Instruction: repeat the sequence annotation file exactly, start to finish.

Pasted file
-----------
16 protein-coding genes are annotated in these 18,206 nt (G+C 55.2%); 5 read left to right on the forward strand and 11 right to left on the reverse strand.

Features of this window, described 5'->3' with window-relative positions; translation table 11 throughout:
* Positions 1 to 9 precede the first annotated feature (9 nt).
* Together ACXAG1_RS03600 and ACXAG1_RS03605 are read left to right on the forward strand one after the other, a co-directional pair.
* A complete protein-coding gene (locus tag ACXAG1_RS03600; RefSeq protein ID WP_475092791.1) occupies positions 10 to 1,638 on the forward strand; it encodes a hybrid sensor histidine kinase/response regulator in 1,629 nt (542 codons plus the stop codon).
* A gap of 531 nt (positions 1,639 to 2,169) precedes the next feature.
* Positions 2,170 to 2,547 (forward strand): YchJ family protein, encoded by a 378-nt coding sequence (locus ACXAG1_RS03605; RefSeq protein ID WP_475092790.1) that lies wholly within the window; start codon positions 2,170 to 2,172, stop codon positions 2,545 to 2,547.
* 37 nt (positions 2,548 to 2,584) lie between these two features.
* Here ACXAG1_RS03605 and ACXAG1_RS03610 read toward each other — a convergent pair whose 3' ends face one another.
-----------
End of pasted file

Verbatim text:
16 protein-coding genes are annotated in these 18,206 nt (G+C 55.2%); 5 read left to right on the forward strand and 11 right to left on the reverse strand.

Features of this window, described 5'->3' with window-relative positions; translation table 11 throughout:
* Positions 1 to 9 precede the first annotated feature (9 nt).
* Together ACXAG1_RS03600 and ACXAG1_RS03605 are read left to right on the forward strand one after the other, a co-directional pair.
* A complete protein-coding gene (locus tag ACXAG1_RS03600; RefSeq protein ID WP_475092791.1) occupies positions 10 to 1,638 on the forward strand; it encodes a hybrid sensor histidine kinase/response regulator in 1,629 nt (542 codons plus the stop codon).
* A gap of 531 nt (positions 1,639 to 2,169) precedes the next feature.
* Positions 2,170 to 2,547 (forward strand): YchJ family protein, encoded by a 378-nt coding sequence (locus ACXAG1_RS03605; RefSeq protein ID WP_475092790.1) that lies wholly within the window; start codon positions 2,170 to 2,172, stop codon positions 2,545 to 2,547.
* 37 nt (positions 2,548 to 2,584) lie between these two features.
* Here ACXAG1_RS03605 and ACXAG1_RS03610 read toward each other — a convergent pair whose 3' ends face one another.